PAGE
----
Whilst I probably did not always communicate the purpose of the work-to-rest ratios to participants in my classes effectively, I also came to realise that the participants were not necessarily there to train like athletes using strict work-to-rest ratios. Participants were definitely there to take part in a session where they worked hard and achieved some health and fitness benefits, but they were also there to enjoy themselves and to socialise with other participants. This meant I had to move away from adhering to the work-to-rest ratios I had learned, and revert back to the structure of my earlier classes. However, I did not abandon these work-to-rest ratios altogether. Instead, I generally restricted their use to smaller classes I worked with regularly. I found that working regularly with a small group of regular participants over a period of time helped me to develop how I communicated the purpose of the class, and allowed these participants to become familiar with my approach to structuring indoor cycling classes.
Following my step back from the use of strict work-to-rest ratios in interval-based classes, and based upon my observation that some participants effectively engaged in continuous sessions despite the interval-based structure, I decided to purposely try and plan continuous sessions. At first these continuous sessions were largely characterised by the absence of rest periods, with this absence of rest periods communicated to participants at the beginning of the class. Participants then had to try and work at a relatively constant moderate intensity throughout the class, managing their pace so that they did not get partway through the session and have to reduce the intensity and rest. The response from participants was largely positive, and I began to include a continuous session once every few weeks, developing the sessions to include some subtle variations in intensity, but still with the aim of not having to reduce intensity and rest.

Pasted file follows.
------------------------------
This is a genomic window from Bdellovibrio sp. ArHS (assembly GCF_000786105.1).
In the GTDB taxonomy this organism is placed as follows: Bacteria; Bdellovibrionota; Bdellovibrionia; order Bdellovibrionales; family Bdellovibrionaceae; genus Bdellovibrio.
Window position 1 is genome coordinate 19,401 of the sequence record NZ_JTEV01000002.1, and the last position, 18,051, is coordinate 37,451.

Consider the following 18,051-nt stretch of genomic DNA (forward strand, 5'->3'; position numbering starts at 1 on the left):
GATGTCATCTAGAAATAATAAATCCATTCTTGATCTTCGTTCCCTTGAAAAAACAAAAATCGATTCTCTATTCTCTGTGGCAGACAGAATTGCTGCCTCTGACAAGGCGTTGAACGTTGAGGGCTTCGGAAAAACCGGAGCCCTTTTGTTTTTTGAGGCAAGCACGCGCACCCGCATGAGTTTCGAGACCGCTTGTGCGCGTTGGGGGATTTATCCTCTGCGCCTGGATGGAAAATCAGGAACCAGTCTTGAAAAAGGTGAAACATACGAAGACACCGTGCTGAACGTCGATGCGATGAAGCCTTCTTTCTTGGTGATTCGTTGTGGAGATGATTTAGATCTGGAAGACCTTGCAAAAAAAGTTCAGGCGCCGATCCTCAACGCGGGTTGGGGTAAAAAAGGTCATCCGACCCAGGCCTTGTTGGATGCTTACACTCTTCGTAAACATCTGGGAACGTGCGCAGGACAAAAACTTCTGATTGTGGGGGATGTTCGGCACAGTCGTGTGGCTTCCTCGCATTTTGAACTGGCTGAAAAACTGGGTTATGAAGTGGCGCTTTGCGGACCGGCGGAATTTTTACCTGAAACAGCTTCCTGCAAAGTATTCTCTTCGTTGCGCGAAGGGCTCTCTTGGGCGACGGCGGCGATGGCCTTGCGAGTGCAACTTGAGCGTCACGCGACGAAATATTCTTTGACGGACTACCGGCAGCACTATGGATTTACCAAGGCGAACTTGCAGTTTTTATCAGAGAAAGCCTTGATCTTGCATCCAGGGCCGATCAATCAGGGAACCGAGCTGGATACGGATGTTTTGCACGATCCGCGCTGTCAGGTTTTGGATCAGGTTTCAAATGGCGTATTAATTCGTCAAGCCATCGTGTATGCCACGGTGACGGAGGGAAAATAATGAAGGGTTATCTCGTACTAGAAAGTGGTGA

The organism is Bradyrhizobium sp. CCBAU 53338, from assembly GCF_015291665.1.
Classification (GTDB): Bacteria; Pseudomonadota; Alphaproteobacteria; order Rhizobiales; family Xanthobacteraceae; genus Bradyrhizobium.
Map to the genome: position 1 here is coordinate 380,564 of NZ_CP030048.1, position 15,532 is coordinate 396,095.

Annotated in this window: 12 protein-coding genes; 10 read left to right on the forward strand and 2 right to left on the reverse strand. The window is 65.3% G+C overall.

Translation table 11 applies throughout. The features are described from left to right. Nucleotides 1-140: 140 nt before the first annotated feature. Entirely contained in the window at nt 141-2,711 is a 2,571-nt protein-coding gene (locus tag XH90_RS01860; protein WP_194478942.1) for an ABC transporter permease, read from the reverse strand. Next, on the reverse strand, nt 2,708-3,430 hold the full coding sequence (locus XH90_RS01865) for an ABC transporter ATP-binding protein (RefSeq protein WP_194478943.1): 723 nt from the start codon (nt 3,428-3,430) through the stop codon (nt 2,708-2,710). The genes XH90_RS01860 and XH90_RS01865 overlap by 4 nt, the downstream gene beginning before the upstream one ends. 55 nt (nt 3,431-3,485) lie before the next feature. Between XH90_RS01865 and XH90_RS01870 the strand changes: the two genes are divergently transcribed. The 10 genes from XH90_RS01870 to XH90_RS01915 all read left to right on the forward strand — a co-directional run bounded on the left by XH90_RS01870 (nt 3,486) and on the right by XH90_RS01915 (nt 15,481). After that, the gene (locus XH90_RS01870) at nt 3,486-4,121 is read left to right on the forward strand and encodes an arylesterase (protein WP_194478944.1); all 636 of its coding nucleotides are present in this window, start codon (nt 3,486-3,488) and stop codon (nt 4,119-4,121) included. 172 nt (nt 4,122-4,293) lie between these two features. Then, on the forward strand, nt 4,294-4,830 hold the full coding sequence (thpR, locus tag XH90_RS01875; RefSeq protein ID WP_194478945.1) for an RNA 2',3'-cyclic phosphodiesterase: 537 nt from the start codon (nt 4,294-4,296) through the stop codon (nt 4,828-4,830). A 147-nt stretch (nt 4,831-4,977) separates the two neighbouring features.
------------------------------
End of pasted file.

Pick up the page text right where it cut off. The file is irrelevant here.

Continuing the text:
Having found that continuous sessions were an alternative to interval-based sessions, I increased how frequently I used them until the first decision when planning a class often became whether it was going to be interval-based or continuous. This has typically remained my first decision when planning indoor cycling classes. With a regular group of participants I usually alternate between interval-based (possibly using stricter work-to-rest ratios) or continuous sessions. However, if I am taking a class I am as not as familiar with, I will frequently default to an interval-based session (usually with less strict work-to-rest ratios), as participants will often be more used to this structure.
In summary, strict work-to-rest ratios for interval-based training sessions have their place, particularly with athletes working towards specific goals. However, I have learned that for indoor cycling classes in a health and fitness setting these work-to-rest ratios are not always appropriate. Additionally, the process of trying to incorporate strict work-to-rest ratios led me to develop continuous sessions as an alternative to interval-based sessions. Whilst deciding whether a session will be interval-based or continuous is relatively straightforward, once the decision is made it does provide an overall principle for the session, and a basis for further planning decisions. In parts II I will discuss what these further planning decisions are if an interval-based session has been selected.